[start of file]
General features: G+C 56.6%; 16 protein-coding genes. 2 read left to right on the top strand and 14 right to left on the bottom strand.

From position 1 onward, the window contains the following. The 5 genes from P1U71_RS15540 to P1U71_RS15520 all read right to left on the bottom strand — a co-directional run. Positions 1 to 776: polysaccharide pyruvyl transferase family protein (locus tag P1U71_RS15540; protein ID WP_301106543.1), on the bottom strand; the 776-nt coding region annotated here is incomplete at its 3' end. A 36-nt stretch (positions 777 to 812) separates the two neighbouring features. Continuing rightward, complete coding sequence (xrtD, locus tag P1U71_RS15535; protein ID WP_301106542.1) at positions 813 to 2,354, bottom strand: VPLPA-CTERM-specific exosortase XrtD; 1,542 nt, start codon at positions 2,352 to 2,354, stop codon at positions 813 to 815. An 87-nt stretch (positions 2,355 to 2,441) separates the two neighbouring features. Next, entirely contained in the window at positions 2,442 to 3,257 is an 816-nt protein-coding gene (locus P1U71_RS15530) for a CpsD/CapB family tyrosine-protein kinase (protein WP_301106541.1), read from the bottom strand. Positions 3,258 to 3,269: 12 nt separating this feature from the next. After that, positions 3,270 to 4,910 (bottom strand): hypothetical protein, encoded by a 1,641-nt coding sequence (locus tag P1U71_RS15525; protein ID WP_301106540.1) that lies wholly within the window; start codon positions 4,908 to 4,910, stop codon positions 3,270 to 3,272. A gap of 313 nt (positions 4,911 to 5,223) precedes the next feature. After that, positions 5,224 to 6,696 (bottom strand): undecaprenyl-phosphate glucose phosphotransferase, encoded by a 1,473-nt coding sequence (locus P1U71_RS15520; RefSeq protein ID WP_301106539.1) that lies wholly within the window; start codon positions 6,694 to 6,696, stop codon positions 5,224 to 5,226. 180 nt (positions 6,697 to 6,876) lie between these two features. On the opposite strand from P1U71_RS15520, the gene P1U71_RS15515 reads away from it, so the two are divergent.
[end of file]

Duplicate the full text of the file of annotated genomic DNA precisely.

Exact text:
General features: G+C 56.6%; 16 protein-coding genes. 2 read left to right on the top strand and 14 right to left on the bottom strand.

From position 1 onward, the window contains the following. The 5 genes from P1U71_RS15540 to P1U71_RS15520 all read right to left on the bottom strand — a co-directional run. Positions 1 to 776: polysaccharide pyruvyl transferase family protein (locus tag P1U71_RS15540; protein ID WP_301106543.1), on the bottom strand; the 776-nt coding region annotated here is incomplete at its 3' end. A 36-nt stretch (positions 777 to 812) separates the two neighbouring features. Continuing rightward, complete coding sequence (xrtD, locus tag P1U71_RS15535; protein ID WP_301106542.1) at positions 813 to 2,354, bottom strand: VPLPA-CTERM-specific exosortase XrtD; 1,542 nt, start codon at positions 2,352 to 2,354, stop codon at positions 813 to 815. An 87-nt stretch (positions 2,355 to 2,441) separates the two neighbouring features. Next, entirely contained in the window at positions 2,442 to 3,257 is an 816-nt protein-coding gene (locus P1U71_RS15530) for a CpsD/CapB family tyrosine-protein kinase (protein WP_301106541.1), read from the bottom strand. Positions 3,258 to 3,269: 12 nt separating this feature from the next. After that, positions 3,270 to 4,910 (bottom strand): hypothetical protein, encoded by a 1,641-nt coding sequence (locus tag P1U71_RS15525; protein ID WP_301106540.1) that lies wholly within the window; start codon positions 4,908 to 4,910, stop codon positions 3,270 to 3,272. A gap of 313 nt (positions 4,911 to 5,223) precedes the next feature. After that, positions 5,224 to 6,696 (bottom strand): undecaprenyl-phosphate glucose phosphotransferase, encoded by a 1,473-nt coding sequence (locus P1U71_RS15520; RefSeq protein ID WP_301106539.1) that lies wholly within the window; start codon positions 6,694 to 6,696, stop codon positions 5,224 to 5,226. 180 nt (positions 6,697 to 6,876) lie between these two features. On the opposite strand from P1U71_RS15520, the gene P1U71_RS15515 reads away from it, so the two are divergent.